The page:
Percy Wyndham Lewis (1886-1957) was a English writer and artist, who pioneered Vorticism, which with its feeling of movement sought to reflect the age of industry.
He was noted for the hard and aggressive style of both his writing and his painting. His literary works include the novels Tarr (1918) and The Childermass (1928), the essay Time and Western Man (1927), and autobiographies.
Born off Maine, in his father's yacht, he was educated at the Slade art school and in Paris. On returning to England he pioneered the new spirit of art which his friend Ezra Pound called Vorticism; he also edited Blast, a literary and artistic magazine proclaiming its principles. Of his paintings, his portraits are especially memorable, such as those of Edith Sitwell and T. S. Eliot.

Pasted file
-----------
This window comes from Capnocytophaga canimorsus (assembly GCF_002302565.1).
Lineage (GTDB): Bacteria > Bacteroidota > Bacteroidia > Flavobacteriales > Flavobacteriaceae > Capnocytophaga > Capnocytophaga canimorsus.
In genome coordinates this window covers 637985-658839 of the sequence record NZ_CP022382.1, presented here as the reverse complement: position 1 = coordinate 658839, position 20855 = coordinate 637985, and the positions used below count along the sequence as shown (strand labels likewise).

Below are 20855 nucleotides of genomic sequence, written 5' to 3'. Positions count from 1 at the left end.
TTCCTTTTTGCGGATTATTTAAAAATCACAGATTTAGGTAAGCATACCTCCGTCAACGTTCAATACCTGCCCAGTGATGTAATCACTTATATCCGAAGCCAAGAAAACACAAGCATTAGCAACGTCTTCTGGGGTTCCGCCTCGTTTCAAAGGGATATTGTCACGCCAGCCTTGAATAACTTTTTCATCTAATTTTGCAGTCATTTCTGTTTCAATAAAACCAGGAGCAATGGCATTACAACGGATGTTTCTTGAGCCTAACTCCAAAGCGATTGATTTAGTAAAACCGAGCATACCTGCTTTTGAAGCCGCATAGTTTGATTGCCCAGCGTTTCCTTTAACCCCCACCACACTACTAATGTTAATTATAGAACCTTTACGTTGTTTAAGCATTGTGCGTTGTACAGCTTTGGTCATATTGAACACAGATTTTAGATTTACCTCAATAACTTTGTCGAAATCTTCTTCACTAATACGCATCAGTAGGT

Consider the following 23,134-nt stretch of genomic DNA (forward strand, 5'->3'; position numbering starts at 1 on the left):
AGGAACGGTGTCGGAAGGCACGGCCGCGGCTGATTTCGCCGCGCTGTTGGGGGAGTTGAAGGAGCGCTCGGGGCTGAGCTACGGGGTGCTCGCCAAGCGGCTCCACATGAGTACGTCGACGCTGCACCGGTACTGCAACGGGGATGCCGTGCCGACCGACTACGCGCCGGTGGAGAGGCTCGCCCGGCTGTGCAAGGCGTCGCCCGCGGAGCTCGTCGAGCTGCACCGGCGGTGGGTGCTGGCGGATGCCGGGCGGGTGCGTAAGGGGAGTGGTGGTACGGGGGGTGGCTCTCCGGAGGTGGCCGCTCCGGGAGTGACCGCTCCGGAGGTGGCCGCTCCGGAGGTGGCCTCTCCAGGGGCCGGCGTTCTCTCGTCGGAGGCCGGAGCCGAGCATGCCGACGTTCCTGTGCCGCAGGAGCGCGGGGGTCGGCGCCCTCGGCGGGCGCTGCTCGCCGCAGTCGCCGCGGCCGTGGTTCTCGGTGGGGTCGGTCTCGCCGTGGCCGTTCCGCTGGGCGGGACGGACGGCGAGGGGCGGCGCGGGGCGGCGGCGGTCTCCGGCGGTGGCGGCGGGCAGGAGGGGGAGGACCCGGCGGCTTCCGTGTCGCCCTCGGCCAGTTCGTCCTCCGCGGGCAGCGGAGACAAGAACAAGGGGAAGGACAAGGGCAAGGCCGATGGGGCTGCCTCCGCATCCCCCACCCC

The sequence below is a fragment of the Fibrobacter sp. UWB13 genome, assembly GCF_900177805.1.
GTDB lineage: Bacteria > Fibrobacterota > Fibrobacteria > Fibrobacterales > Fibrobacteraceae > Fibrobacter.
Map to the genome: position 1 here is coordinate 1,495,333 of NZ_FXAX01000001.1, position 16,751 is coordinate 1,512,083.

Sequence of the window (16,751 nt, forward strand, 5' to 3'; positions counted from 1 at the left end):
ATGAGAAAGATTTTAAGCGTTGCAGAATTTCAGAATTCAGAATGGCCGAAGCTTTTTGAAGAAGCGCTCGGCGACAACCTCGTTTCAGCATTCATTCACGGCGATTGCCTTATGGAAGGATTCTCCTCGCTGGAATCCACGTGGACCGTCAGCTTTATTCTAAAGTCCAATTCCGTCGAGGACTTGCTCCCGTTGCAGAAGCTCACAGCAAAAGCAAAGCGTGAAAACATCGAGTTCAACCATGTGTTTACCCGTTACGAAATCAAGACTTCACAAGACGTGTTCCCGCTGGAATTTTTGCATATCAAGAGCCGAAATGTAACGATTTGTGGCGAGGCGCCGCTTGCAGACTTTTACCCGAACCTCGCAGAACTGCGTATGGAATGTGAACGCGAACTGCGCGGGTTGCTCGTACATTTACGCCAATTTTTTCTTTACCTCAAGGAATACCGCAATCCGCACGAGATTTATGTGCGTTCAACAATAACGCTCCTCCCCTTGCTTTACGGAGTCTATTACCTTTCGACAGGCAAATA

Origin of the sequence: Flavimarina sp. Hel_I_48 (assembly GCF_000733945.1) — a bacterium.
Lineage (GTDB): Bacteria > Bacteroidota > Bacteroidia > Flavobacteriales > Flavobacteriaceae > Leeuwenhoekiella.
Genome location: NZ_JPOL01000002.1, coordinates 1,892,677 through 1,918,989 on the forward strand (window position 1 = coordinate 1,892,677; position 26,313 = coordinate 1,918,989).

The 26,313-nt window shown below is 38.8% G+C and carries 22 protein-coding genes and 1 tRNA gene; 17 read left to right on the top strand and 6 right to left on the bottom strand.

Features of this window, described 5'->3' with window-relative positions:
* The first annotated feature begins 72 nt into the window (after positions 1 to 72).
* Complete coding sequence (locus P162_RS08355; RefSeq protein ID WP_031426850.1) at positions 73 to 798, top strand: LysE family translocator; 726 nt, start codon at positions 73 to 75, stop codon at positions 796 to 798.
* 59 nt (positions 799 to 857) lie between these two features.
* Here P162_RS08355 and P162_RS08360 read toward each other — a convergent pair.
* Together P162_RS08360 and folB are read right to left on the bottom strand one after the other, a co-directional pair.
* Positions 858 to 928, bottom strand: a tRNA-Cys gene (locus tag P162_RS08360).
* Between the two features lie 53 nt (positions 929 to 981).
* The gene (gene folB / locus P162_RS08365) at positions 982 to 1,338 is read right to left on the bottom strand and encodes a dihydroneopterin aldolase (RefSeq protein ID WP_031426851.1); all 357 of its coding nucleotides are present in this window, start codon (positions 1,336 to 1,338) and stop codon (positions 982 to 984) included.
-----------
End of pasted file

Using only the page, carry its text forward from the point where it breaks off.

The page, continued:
Although he has been assessed by some as a leading spirit of the early 20th century, his support in the 1930s of Fascist principles and Hitler alienated most critics.
Why is Wyndham Lewis famous?
Wyndham Lewis was the co-founder of the Vorticism movement in art.